Integrated Family Community Services 3370 South Irving Street, Englewood, CO 80110-1816 Ph: 303-789-0501

When Your Child’s Behavior Is Out of Control: 4 Steps to Help Them Socialize Better

If you have a son or daughter whose behavior is problematic, there are things that you can do as a parent to help your child adapt better to society. Learning proper behaviors and forms of expression will enable your child to communicate better with others and develop more positive relationships with his or her peers. Taking these four steps can help your child socialize better.

Encourage Eye Contact

Children who have behavioral problems that are linked to autism and similar conditions often have difficulty maintaining eye contact with others when speaking. This can create a disconnect and make it more difficult for your child to pay attention and understand the perspectives of others. By encouraging your son or daughter to make more eye contact when speaking or being spoken to by another person, communication barriers will be easier to overcome.

Explain the Importance of Personal Boundaries

Behavioral problems in children can often make understanding personal boundaries more difficult. It’s important to explain how certain behaviors can make some people uncomfortable. Examples of violating someone’s personal boundaries often include asking intrusive questions, negative comments about physical appearance, and telling jokes that are degrading toward a certain racial, religious or other social group. Your child should also learn the importance of personal space and how not to invade the space of other people.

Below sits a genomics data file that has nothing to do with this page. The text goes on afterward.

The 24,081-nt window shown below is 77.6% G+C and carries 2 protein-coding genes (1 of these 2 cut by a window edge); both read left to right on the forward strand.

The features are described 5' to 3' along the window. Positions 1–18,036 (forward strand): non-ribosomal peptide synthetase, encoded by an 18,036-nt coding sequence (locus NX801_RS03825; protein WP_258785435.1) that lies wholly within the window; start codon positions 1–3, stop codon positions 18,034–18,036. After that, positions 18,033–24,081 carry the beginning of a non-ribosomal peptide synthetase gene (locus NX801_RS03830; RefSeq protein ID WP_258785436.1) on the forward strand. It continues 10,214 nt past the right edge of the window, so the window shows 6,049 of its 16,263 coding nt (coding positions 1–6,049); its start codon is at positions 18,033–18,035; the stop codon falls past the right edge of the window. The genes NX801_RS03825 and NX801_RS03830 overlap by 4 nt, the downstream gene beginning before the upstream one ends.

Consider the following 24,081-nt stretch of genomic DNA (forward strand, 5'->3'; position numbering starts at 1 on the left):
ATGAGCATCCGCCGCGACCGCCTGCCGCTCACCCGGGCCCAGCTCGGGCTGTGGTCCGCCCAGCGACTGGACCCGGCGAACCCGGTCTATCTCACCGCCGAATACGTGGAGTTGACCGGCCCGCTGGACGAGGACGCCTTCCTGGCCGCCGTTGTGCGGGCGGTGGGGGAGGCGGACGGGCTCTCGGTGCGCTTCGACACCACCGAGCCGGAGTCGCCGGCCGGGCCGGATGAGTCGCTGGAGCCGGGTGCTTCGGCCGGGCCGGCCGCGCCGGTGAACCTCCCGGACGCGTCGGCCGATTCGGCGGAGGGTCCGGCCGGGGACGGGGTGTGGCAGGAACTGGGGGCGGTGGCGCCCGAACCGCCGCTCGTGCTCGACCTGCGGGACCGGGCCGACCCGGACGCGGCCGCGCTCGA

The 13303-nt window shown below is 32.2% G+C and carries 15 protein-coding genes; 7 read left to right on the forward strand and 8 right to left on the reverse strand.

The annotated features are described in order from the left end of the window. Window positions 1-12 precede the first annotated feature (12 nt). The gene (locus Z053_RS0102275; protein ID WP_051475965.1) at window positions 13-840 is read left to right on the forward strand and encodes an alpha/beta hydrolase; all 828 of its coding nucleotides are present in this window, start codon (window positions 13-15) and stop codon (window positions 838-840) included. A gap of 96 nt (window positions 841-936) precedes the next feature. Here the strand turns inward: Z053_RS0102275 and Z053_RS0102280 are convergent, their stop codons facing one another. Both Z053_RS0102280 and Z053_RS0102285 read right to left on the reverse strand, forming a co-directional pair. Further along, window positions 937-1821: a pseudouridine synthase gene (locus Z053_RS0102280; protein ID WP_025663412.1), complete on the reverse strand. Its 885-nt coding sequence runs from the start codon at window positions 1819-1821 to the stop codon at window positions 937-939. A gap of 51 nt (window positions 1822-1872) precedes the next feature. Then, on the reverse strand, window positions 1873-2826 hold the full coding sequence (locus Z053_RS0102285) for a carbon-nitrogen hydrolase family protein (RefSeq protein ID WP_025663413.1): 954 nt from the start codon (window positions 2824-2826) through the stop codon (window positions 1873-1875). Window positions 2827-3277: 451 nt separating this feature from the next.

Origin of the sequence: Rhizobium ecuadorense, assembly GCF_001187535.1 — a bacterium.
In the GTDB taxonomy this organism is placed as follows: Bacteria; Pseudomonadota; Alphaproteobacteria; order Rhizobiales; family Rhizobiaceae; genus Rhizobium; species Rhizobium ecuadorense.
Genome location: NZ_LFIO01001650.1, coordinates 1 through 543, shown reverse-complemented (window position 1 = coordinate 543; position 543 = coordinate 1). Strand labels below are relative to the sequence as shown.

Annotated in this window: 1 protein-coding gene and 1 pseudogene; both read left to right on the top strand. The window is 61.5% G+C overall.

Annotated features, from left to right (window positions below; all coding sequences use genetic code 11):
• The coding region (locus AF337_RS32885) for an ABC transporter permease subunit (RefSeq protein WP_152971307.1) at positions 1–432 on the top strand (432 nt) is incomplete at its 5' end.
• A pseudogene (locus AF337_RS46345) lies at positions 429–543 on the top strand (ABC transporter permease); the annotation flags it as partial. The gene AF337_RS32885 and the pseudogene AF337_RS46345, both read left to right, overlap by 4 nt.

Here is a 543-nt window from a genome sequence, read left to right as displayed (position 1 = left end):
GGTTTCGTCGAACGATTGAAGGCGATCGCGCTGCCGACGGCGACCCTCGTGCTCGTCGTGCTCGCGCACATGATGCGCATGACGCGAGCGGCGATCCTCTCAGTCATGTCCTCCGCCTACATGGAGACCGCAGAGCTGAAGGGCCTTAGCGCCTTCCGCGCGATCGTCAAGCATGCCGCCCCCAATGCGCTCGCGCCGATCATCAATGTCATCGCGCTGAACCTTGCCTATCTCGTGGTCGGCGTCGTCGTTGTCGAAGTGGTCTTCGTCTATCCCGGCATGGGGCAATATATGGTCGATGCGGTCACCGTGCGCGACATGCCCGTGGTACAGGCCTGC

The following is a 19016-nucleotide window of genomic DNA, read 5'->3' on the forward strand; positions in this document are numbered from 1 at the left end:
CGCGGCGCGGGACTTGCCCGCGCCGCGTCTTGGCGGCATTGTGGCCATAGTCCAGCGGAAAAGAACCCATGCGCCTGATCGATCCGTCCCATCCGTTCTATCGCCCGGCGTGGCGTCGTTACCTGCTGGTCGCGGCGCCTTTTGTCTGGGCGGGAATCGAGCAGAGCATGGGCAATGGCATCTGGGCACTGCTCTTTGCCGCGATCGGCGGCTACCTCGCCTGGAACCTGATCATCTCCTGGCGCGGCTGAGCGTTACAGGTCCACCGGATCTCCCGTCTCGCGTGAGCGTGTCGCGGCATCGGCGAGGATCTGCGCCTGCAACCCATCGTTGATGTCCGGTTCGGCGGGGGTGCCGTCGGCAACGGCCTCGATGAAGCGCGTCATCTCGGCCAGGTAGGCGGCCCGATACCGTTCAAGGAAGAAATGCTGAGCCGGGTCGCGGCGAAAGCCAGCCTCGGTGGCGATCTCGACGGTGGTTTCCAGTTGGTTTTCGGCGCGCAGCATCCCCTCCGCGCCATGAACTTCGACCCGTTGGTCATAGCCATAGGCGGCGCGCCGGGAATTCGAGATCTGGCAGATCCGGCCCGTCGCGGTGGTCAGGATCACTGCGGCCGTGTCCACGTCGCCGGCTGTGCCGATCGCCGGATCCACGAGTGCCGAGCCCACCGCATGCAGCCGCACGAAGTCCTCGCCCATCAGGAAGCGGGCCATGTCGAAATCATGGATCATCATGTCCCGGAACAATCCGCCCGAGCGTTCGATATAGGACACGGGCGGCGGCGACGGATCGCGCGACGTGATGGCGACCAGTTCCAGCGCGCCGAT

Seek Professional Support

Certain professionals in the mental and behavioral health fields specialize in helping children who display behavioral and socialization challenges. Some professionals who offer behavioral health services can help by using applied behavioral analysis (ABA) and other techniques to keep children from acting out inappropriately anymore. If your child’s poor behavior is linked to a specific disorder, such as autism or ADHD, medications may be prescribed as part of a treatment plan.

Teach Basic Manners

Some children display poor behaviors because they haven’t been taught the importance of practicing good manners. Encouraging your child to say “please” and “thank you” at the appropriate times can go a long way in building stronger social bonds. It’s also best to teach your child how to wait in line patiently instead of cutting in front of someone else to get what they want. Sharing is another good skill to teach and can be used as a great way to socialize more.

Your child doesn’t have to continue exhibiting poor behavior. By getting to the root cause of the behavior and implementing the right treatment methods, your son or daughter can get on the road to developing better social skills and more positive relationships faster.

Tim Esterdahl

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